Thursday, October 26, 2017

Heart-based Healing/Marine Style

I have my brother John Howard of Battlefield Acupuncture fame to thank for the gift of my  Bethesda Naval Hospital, Marine Amputee Grand Rounds experience. From which I have never recovered.  Walking up and down a long corridor housing 17 Marines, hanging on, wracked by phantom pain, and trollied down to ICU regularly for debraiding, and recovery from the lala-land of morphine. We entered each room geared up in gel, gloves, and disposabal gown over our scrubs. Infection was the new enemy.

One Marine we looked in on was fading fast. Both legs and an arm blown-off. Tubes everywhere. Hyper-ventilating. Waxen, ashen face, covered with a light sheen of sweat. What to do? Anything? I looked down at his stumps. A voice said no Kidney channel, Kidneys pull down Lung Qi. Ear is the Entrance to the Kidney. Some force took an ASP dart clutched in my hand and pushed it in the Kidney point on his ear. He grinned weakly, started breathing more evenly, and whispered "Oooorah".

John and I finished up our rounding, and on the way off the ward passed by a door with a big red placard taped on it, with the following Marine message:

                                   ATTENTION TO ALL WHO ENTER HERE!
If you are coming into this room with sorrow or because you feel sorry for my wounds, go elsewhere. The wounds I received  I got in a job I love, doing it for people I love, supporting the Freedom of a Countyr I deeply love.

I am incredibly tough, and will make a full recovery. What is full?  That is the absolute utmost physically my body has the ability to recover. Then I will push that about 25% further through sheer mental tenacity.

This room you are about to enter is a room of fun, optimism, and intense, rapid regrowth. If you are not prepared for that GO ELSEWHERE.


I can say nothing more. Only committed, full-out action is the appropriate response.

Wednesday, August 23, 2017

This Little Piggy went to market...

Actually it was her thumb. Her right thumb to be exact (and she is right handed to boot).  It hurt worse then her back. Which I usually treat for her. But thing about it is that the thumb is what separats us primates from the rest of the animal kingdom. And makes our brain bigger. More cpu's necessary to operate its multiple vectors. So there she was, pained and frustrated. With a simple band-aid wrapped around its tdj.
Because that skinny splint was enough to immobilize. And lock in the pain. Thumper (remember the rabbit in Bambi?) was sceptical when I explained one needle in Gall Bladder 34 on the opposite leg would begin to address the issue...("they laughed when I sat down at the piano, but when I began to play...the old headline reads).

Needle in I asked her to move her thumb. "Touch it to the base of your little finger," I gently prodded. She did. Grimaced. Said it hurt. "More movement..., " I said.

"But it hurt."
"It did. It will. Less and less," I replied. Slowly (hypnotically?) To add emphasis.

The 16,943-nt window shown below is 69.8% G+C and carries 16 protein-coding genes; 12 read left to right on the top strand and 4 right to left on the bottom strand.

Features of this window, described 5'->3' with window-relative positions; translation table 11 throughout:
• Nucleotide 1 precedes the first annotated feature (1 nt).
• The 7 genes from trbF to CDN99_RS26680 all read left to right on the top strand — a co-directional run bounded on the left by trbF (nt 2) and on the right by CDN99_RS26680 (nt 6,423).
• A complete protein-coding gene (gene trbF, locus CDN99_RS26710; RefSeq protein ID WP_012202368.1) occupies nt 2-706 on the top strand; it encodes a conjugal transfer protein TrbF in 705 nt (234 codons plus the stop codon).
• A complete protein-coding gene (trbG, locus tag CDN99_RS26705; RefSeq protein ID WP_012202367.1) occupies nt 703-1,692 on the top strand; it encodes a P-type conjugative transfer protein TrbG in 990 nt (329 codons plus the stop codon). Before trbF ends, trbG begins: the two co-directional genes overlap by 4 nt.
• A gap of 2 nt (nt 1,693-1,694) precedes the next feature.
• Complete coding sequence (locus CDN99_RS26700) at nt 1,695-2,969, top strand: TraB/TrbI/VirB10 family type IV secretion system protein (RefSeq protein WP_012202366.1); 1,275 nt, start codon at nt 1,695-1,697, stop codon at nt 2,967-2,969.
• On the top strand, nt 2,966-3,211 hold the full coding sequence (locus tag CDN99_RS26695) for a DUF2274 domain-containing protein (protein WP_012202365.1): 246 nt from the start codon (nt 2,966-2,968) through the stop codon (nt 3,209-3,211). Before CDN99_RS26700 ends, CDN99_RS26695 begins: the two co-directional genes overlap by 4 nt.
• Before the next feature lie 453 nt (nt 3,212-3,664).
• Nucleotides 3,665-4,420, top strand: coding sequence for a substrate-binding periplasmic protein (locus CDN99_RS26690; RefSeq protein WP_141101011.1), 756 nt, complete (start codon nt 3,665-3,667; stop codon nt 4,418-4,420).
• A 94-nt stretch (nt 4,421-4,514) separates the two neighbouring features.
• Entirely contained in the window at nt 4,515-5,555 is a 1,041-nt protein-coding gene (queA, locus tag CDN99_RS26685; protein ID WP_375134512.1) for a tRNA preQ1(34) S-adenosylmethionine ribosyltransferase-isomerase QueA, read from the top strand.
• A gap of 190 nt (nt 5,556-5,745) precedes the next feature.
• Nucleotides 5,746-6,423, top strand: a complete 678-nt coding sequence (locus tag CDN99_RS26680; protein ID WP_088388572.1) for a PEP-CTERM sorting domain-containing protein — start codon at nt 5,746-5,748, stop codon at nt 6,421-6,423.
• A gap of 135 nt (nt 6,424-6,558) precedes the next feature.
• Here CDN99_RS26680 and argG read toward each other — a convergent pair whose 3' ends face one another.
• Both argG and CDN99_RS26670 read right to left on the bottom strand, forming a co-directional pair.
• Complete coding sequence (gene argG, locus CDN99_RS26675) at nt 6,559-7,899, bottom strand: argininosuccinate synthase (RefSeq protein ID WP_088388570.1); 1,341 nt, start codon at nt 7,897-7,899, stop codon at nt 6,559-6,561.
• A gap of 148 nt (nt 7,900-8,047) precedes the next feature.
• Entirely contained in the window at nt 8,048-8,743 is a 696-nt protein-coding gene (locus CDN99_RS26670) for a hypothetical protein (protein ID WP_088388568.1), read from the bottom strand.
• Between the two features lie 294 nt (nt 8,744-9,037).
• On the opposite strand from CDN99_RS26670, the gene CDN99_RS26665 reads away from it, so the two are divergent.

I left the room to go next door to check with a newby that our Charge Nurse said had some questions. She was disappointed (it showed on her face) that I wasn't Chinese.
I get that with some frequency. My usual reply is "Not in this life."  I asked her to follow me. Grabbing the new Pain Fellow (he's Romanian, thus slightly more open to what looks like magic, not getting a rapid scientific explanation rattled off regarding what just happened, other than "you hit that first valve down, the music goes round and round, oh oh oh oh, and it comes out here". There we were. The 4 of us, waiting for the teaching. From the patient. (God I love this work! You actually get paid to practice). I twirled the needle a bit. And asked her to touch "thumper" to pinky, and beyond. She did. Anticipating pain. Of which there was very little. But significantly more movement. Then I walked over to the right ear and pointed to the ear chart I had brought into the room early. We found the thumb point I palpated, and, showing her the ASP dart (she had had seeds before and I told her this was a step up, and would, in so many words, and velocity to the new ascending vector of relief/function we had established today--we're still talking about the dart) said dart into the auricular thumb point. I explained the care and feeding of said dart, which would pop out of her ear like a stainless steel splinter in a few days. She was happy. The newbie was happy (but I warned not guarantees, to which she asked how long will it last?) What a great, and frequent question. To which I smugly answered,  "Your body will be the first to let us both know." I went on to add my usual spiel that we are all different. And that I could speculate. As most do. But I would rather we both listened to the wisdom of the body. Whether it whispers, or yells. Listen. And honor the communication. We all temporarily got it. And went on our separate ways.